Tshediso Kabulu. Picture: Supplied
Tshediso Kabulu. Picture: Supplied

The art of dance comes alive at ‘Digital JOMBA!’

By Alyssia Birjalal Time of article published Aug 25, 2020

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Lights, camera, action! It’s time for a digital dance experience of a lifetime at JOMBA!

Feast your eyes on an explosion of dance that will leave you clapping your hands and stomping your feet - all from the comfort of your home.

The 22nd JOMBA! takes place from Tuesday, August 25 from 7pm to Sunday, September 6.

Due to the global pandemic of Covid-19, the JOMBA! Contemporary Dance Experience will be held digitally and audiences will still be able to watch their favourite dancers strut their stuff - for free.

Artistic director Dr Lliane Loots said Covid-19 has shifted the arts world significantly but dancers and choreographers have made the move to digital with ease.

“In this fragile environment the somatic, visceral body is absent but we believe that we can still offer dance makers, dance lovers and audiences space to engage serious, beautiful and important new dance making via a re-visioned JOMBA! 2020.

“The shift, of course, is that there is no live theatre and performance on offer – everything is delivered digitally.

“Dancers and choreographers have been asked to - themselves - make the transition from stage to screen,” said Loots.

“I have honestly been overwhelmed by a global community of dance makers who, without reservation, all jumped in when I approached them.

“From the Netherlands, Nigeria, India, Kenya, the USA, artists were so willing to continue their association with JOMBA! and so eager, at a time of restrictions and lock down, to participate in a digital space that continues to honour and support dance,”she said.

Presented by the Centre for Creative Arts, University of KwaZulu-Natal, a carefully curated explosion of dance and conversions about dance-making, offering both a look back at some iconic dance works and dance makers, but it also significantly looks forward to exploring what dance can be in a digital space and a digital time.

“We are all starved for some good serious art. Even as we enter Level 2, dance cannot really start up again so I think that audiences are going to really want to engage.

“Our website and social media spaces have been very well subscribed with hundreds of hits a day so let’s hope everyone comes to the screenings.

“This is new territory for all of us so it is exciting to see what will happen.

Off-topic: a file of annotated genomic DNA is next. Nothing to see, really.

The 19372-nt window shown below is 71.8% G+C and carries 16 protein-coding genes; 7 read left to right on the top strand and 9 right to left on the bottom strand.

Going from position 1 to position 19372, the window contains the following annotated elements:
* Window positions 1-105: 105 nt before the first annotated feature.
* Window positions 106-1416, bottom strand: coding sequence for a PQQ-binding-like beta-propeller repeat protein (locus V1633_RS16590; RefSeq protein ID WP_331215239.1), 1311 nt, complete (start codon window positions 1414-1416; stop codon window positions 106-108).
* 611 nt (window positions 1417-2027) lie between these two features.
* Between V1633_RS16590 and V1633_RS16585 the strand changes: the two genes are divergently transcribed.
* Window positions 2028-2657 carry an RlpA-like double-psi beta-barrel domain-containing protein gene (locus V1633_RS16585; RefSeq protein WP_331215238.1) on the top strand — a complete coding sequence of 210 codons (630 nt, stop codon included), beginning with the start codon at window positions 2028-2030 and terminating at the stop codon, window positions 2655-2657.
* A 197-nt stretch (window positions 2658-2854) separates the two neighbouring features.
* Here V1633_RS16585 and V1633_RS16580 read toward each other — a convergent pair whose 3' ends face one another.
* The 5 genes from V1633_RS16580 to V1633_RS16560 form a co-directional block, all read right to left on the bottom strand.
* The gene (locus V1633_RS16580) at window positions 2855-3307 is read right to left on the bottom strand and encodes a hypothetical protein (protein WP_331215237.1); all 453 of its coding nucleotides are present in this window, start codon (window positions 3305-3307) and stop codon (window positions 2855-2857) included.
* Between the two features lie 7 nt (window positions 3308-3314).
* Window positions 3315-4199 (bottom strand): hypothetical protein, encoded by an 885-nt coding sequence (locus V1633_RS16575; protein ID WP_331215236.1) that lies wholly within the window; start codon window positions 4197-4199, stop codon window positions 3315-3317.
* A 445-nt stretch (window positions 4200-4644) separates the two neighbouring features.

“And, strangely enough, going digital has meant a bigger global audience and global reach, so I am excited to see how this might play out too,” she said.

She explained some minor changes in the festival.

“It has been a very interesting space to think about dance and how we deliver digitally.

“There is the obvious move to feature a lot more ‘Dance on Screen” which is a relatively new genre that is about the confluence of choreographer and filmmaker.

“So we have an amazing curated collection of ten short screen dance films from the USA that I think will be one of JOMBA!’s highlights,” she said.

This year choreographers are afforded the space to go back and re-visit past work.

“In the endless artistic need for survival we are forced to constantly make new work to access new funds.

“JOMBA! has taken a mindful step back into honouring seminal legacy dance works and we have invited nine key choreographers and dance companies who have been really significant to our festivals 21 year history, to share dance work as a salute to legacy and history,” said Loots.

About the change in platform, Loots said it has been a very steep learning curve.

“I am a bit of a technophobe and so have had to really make friends with new technology.

“I have worked with an amazing team of digital experts and, to be honest, I am totally sold. In fact we are even having talks about offering digital delivery in tandem with a live festival for 2021,” she said.

Loots said at a time when the continent is really reeling from Covid-19 and the resultant loss of livlihoods, JOMBA! feels like a moment of beautiful and solidarity with the artists on our continent.

“We have managed to support and hold South African and African dance work and this – for me - is our triumph. JOMBA! is now Africa’s longest running contemporary dance festival and I am particularly proud of the African reach,” she said.

Loots suggested shows to watch are: The SA Dance on screen package, Germaine Acogny’s “Somewhere At The Beginning”; The nine KZN commissioned JOMBA! Digital Edge short dance films; South Africa’s Gregory Maqoma’s “Exit/Exist” and all four of the “JOMBA! In Conversation live streams with, Vincent Mantsoe (South Africa/France), Jürg Koch (Switzerland), Ondiege Matthew (Kenya) and Themba Mbuli (South Africa).

Digital JOMBA! 2020 is free of charge. The full programme is available.

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